Exams are always something that you end up worrying about to an obsessive degree. The thought of being placed on the spot and expected to demonstrate your knowledge in a particular subject can be daunting to even the most knowledgeable individuals. Technology exams, such as Microsoft certification, can arguably be the worst of all; the level of detailed technical knowledge that you are expected to know off the top of your head can seem almost impossible, particularly for those are heavily reliant on our friend of old, like me! The pace of technological advancement only complicates this further and, when you are working with solutions as fast-paced as Dynamics 365 for Enterprise (D365E), the pace is almost marathon like. New features are added regularly to the application and this invariably leads to new exam content and accreditations to match. The introduction of an MCSA and MCSE for D365E is, arguably, one of the more welcome of recent changes made, and gives those looking to showcase their knowledge a more enhanced way of doing so.

I have previously reviewed the new exams in more detail on the blog and, after having been through the process and successfully obtained my MCSA and MCSE, I can speak generally about the experience and hopefully guide those who are looking at sitting the exams in the near future. This week’s post will provide some general guidance on how you can best prepare for the exams, an overview of the new badge sharing platform, Acclaim, and my general thoughts on the whole experience.

Disclaimer

Per the terms of the Exam NDA, this post will not make reference to any specific exam content; rather, it will discuss broadly what areas you should focus on to get that passing grade. Any discussion or question relating to exam content will be deleted from the comments section.

The journey to Accreditation may seem somewhat upside down

To achieve your MCSA, and eventually MCSE, Microsoft recommends that you follow a suggested route to attain your certification. Although you are free to pass the exams in any order you wish, it is perhaps strange that, if you follow the prescribed route, you will learn/be tested on how to customise, configure and manage Dynamics 365 before discovering what the application can offer natively. Many of the features available in D365E may very well speed along a deployment, and it is important to always remember the plethora of existing functionality available within the application and not accidentally over-customise when there is no need to.

Don’t underestimate the need to revise…

As with any new exam, the Skills Measured list is updated to reflect features freshly introduced as part of the exams targeted release. If you have not yet had experience with how these work, then I would highly recommend working through the e-learning courses available on the Dynamics Learning Portal in the first instance (some of which, incidentally, are also available on Imagine Academy), targeting yourself towards a) new features and b) functionality that you have the least experience in. With regards to “What’s New” with D365E, I would recommend brushing up on the following subjects as part of your revision:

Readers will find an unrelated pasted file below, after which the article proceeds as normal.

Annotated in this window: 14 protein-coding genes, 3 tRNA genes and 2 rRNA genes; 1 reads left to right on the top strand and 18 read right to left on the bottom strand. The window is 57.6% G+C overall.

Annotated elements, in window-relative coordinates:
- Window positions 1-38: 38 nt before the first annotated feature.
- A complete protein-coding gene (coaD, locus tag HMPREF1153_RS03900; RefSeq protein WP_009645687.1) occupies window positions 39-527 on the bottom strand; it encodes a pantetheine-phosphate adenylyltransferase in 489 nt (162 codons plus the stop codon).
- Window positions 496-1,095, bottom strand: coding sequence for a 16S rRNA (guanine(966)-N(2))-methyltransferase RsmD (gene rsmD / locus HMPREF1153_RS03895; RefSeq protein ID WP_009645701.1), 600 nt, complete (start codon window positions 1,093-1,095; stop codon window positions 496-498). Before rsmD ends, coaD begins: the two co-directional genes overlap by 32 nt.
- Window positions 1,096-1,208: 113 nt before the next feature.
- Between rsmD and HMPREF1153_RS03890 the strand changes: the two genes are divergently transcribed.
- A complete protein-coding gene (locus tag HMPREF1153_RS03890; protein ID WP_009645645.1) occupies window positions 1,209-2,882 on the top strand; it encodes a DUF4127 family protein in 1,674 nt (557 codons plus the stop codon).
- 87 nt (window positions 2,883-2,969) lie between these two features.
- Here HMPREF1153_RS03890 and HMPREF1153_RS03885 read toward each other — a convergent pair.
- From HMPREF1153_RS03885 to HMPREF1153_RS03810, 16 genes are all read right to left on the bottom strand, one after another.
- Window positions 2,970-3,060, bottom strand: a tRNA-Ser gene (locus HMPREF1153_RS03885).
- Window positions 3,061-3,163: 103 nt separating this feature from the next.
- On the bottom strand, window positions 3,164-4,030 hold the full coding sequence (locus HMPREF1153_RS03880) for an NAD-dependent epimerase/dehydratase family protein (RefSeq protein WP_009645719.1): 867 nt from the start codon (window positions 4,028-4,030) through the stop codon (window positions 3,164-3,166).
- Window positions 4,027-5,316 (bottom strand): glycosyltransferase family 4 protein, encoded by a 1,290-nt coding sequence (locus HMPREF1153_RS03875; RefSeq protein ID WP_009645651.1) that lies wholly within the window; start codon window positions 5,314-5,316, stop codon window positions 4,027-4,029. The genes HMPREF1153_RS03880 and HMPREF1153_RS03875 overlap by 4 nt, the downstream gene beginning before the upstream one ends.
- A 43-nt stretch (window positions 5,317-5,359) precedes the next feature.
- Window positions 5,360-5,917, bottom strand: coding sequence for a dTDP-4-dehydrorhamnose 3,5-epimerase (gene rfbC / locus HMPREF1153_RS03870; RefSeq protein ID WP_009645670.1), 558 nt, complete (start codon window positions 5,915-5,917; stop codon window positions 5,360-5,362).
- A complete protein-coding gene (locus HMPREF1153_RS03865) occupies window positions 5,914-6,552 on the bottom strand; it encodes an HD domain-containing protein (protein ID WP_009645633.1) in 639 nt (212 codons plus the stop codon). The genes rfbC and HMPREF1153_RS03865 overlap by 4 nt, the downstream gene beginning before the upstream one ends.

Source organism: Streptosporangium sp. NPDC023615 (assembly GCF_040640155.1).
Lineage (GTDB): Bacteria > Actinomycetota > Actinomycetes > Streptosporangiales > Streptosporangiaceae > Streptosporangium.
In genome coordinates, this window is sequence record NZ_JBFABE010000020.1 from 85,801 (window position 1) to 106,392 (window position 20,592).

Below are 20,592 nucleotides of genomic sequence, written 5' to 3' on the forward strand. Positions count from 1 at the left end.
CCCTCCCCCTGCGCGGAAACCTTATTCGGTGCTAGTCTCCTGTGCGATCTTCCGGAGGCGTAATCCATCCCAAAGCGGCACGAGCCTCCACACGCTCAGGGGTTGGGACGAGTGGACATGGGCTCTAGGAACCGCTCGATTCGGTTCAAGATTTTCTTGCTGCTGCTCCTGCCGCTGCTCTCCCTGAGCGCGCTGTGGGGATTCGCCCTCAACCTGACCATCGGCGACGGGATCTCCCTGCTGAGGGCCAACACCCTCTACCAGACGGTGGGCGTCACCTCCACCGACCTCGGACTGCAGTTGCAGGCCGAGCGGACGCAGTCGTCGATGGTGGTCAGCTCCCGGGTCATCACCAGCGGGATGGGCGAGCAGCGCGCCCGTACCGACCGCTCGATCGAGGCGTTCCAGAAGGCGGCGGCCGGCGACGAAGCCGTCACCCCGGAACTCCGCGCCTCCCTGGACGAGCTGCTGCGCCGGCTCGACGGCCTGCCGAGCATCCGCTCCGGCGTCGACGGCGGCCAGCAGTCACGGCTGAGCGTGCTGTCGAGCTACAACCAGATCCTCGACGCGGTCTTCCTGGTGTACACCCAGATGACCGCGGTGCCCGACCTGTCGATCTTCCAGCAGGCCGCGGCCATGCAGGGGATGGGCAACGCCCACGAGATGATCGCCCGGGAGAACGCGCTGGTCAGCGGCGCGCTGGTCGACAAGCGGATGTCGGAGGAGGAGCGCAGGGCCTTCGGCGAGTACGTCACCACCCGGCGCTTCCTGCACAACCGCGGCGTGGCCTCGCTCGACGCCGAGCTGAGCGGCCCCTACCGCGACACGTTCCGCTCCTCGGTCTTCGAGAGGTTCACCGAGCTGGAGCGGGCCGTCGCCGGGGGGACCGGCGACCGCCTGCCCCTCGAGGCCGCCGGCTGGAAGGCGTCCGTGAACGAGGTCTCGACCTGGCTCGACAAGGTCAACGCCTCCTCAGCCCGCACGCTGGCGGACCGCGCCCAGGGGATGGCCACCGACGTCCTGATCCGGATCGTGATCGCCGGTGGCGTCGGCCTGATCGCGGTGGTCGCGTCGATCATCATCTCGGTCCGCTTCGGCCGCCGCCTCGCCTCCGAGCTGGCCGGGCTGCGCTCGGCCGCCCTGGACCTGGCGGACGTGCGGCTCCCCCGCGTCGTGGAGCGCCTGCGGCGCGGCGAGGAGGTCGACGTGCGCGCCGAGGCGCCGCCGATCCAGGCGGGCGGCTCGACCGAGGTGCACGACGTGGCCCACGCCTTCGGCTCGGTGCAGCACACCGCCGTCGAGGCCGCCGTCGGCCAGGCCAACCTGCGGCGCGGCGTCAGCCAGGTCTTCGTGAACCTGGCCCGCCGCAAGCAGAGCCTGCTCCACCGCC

There’s a good chance, based on each exams specification, that questions on all the above topics could appear on multiple exams, so be sure to prepare yourself for this.

…but realise that hands-on experience is the best route towards passing an exam.

Simply watching the e-learning courses or reading about new functionality is never sufficient when revising. You should ideally have a D365E tenant available to you as part of your revision (trials can be set up in a pinch) and be working through features of the application as you are learning. The above e-learning courses include labs, which is an excellent starting point; from there, you should very much work through setting up features from scratch, navigating around the interface and understanding what various buttons/actions do. You may surprise yourself and discover something about the application that you previously overlooked; something which happens to me all the time!

Be sure to setup your Acclaim account after passing

One of the nifty new perks of passing an exam this year is the introduction of Acclaim, which aims to provide a simplified mechanism of collating together your various accreditations across multiple vendors in a fun way. Upon passing your first exam, you will be sent an email within 24 hours of passing to let you know your badge is waiting to be claimed:

To accept the badge, you will need to setup an account with Acclaim. After this, all subsequent achievements will be saved to the same account, enabling you to build up your “Acclaim transcript” as you pass more exams. The social features of the application are varied and quite nice, meaning that you can quickly share the news of your exam pass with friends, colleagues and family members at the click of a button. Currently, LinkedIn, Twitter and Facebook are supported at the time of writing. Finally, you can download images of your badges and include them as part of job applications/C.V’s, helping them stand out more visually.